• cyclical company during the worst downturn in oil and gas in many cycles
  • I don’t think the investment community appreciates their PNG operations
  • 42% of shares are held by Cyrus Capital making this company quite illiquid

Risks

  • the obvious is activity based on the price of oil
  • PNG may be lumpy given that the company operates a small amount of rigs and having 2 idle for a long duration will hurt revenue from PNG
  • short term volatility if Cyrus decides to liquidate their position in such an illiquid stock

Feel free to comment;

 

Dean

 

The author is long HWO.to at time of writing.

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CVTech Update…

I have a few companies in the portfolio that deserve more of my attention. CVT.to is one of them.

I originally bought CVT.to (see here) at the start of 2012 with a sum-of-the-parts valuation being the a major driver to unlock hidden value. There were a few others (EV/S, EV/EBIT, and P/B) that I compared the larger division (energy) to its competitors. My thinking was that the company would get rid of the CVT (continuously variable transmission) division and what was left would trade at a higher valuation as a stand-alone entity.

Maybe the author deserves (some) credit as the company did sell the CVT division less that a year later. And for slightly more than I had though it was worth. However, I remain divided on what to do with my shares. Even though my original catalyst did happen, it didn’t drive share prices higher like I had thought.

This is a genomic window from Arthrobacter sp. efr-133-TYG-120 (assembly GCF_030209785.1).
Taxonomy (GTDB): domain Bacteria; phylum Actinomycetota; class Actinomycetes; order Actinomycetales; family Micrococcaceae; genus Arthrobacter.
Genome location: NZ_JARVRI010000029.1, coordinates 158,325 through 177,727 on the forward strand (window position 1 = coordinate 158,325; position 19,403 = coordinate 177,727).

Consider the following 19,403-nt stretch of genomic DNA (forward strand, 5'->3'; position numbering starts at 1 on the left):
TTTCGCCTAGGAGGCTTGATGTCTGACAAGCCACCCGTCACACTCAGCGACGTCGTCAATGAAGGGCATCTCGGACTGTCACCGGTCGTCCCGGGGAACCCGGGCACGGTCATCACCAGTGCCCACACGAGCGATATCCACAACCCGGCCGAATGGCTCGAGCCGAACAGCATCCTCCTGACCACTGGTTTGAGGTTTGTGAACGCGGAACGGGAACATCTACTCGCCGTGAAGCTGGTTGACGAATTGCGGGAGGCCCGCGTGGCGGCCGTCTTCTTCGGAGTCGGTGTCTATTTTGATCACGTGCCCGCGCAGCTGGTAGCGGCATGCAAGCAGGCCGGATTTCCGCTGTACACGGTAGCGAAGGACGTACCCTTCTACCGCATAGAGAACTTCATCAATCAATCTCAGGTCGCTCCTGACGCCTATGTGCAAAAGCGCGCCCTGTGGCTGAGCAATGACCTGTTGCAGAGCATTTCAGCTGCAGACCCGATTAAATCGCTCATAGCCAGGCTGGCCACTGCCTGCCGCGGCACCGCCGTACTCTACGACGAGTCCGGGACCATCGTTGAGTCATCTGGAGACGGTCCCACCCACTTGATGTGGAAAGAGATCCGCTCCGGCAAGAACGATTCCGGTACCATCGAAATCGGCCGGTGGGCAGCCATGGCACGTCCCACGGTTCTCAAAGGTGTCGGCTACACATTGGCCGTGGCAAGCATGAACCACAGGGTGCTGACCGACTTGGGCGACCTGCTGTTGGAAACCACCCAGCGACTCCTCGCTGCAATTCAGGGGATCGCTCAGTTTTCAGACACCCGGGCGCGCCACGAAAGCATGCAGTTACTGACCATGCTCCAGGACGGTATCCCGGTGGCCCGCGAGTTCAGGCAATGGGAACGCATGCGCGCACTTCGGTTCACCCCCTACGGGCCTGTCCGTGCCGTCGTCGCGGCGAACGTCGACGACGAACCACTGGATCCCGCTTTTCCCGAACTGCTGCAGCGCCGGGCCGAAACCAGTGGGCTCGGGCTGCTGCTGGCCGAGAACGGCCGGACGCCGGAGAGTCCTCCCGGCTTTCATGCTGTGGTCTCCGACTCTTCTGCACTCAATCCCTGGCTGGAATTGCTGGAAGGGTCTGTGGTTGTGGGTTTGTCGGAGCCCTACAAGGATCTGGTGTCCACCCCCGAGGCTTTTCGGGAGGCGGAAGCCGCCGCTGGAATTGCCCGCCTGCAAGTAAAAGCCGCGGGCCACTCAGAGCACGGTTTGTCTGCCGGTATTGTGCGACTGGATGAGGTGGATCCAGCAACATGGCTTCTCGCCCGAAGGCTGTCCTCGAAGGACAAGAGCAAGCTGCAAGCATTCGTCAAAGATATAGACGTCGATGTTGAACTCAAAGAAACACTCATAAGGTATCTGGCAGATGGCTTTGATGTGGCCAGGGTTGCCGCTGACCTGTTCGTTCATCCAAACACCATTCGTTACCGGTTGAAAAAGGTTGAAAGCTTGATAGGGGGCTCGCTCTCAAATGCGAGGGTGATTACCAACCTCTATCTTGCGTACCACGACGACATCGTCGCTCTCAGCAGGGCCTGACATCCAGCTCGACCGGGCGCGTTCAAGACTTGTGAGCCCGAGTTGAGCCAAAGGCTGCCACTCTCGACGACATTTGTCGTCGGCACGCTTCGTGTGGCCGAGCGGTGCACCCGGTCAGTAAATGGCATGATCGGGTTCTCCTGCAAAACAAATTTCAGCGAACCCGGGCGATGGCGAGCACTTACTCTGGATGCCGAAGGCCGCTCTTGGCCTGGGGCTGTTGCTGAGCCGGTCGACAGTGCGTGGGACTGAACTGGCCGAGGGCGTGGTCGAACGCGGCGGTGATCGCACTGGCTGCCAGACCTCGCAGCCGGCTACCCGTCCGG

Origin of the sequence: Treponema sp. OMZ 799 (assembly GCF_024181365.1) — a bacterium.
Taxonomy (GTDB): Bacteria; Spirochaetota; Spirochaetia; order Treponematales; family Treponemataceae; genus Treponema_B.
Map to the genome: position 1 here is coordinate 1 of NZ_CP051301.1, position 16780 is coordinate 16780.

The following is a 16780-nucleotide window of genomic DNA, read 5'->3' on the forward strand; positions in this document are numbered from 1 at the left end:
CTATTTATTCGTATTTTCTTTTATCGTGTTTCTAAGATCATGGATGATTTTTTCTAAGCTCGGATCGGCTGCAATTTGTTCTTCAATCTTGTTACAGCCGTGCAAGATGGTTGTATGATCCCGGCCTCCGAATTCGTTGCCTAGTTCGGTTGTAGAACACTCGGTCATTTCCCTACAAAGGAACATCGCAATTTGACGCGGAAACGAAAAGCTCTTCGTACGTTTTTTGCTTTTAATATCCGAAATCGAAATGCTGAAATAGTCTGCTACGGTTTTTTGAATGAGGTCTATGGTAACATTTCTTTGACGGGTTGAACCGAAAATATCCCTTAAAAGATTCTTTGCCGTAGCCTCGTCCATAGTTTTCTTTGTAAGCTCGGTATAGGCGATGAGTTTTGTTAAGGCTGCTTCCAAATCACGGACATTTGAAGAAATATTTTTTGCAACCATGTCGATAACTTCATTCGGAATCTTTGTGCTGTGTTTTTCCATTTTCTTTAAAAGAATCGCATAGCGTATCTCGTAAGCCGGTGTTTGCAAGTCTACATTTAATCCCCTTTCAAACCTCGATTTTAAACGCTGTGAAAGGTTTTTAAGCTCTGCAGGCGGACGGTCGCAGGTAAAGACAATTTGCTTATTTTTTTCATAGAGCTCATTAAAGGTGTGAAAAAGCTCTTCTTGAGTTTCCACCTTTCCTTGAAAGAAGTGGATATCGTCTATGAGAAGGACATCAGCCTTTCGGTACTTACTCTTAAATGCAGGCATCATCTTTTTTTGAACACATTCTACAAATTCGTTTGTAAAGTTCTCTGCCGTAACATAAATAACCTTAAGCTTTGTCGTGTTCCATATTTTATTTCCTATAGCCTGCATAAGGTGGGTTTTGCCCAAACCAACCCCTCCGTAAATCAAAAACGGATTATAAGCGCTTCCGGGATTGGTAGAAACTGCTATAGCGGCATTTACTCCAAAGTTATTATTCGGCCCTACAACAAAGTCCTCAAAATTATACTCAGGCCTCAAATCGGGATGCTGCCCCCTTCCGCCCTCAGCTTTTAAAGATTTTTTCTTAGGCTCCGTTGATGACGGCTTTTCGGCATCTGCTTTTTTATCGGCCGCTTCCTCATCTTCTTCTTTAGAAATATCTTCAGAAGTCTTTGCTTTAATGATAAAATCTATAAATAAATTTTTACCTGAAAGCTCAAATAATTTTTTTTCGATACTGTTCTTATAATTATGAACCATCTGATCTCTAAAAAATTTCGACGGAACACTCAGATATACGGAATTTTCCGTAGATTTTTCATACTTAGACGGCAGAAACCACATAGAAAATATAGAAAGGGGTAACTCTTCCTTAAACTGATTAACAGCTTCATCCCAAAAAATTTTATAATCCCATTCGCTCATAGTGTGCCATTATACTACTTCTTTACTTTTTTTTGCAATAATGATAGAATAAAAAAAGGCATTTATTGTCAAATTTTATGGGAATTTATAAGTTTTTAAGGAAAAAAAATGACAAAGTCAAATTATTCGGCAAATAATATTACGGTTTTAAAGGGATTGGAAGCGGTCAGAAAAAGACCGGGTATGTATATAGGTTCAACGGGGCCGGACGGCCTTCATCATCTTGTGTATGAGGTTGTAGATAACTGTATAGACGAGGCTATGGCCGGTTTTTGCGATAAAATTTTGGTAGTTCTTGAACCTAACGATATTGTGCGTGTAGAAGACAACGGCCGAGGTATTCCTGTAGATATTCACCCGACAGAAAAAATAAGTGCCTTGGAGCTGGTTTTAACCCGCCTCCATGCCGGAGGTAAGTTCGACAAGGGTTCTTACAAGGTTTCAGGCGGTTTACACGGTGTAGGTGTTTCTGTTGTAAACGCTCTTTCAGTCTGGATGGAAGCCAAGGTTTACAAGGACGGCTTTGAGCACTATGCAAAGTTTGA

There has been a colorful history at CVT.to related to a now former board member (Aubert), the board, and executive management. The former board member initiated a proxy fight in 2013. It was then that the public was made aware that there was a offer for the company at $1.90 at the end of 2011. It was that bid that initiated the strategic review of the company that resulted in the eventual sale of the CVT division.

Some may be asking why I still hold shares. This is a question I have been asking myself and hopefully have an answer to in short order. When the sale of the CVT division happened, the energy division was showing renewed signs of life posting annualized EBITDA of over $24 million or $0.33/share on a share price of $1.10 and pro-forma EV of $1.75/share. Giving a valuation of just over 5.25 EV/EBITDA. Given that it seemed like revenue would grow moderately organically and with some strategic acquisitions, I felt it worthwhile to hang onto my shares.

Fast forward 2-3 quarters and revenue has been flat and margins have been hammered. Some have been from what could be one-time items (recent q has many costs from a project in the financials, but not all the revenue) and others are obviously execution.

As for normalized earnings…my best guess would be to take average margins and just paste that onto the current revenue base with some annual additions from acquisitions. I don’t think the nature of the business has changed dramatically and the future looks similar to the past regarding the need to upgrade and maintain our electrical infrastructure.

CVT_TTM_margins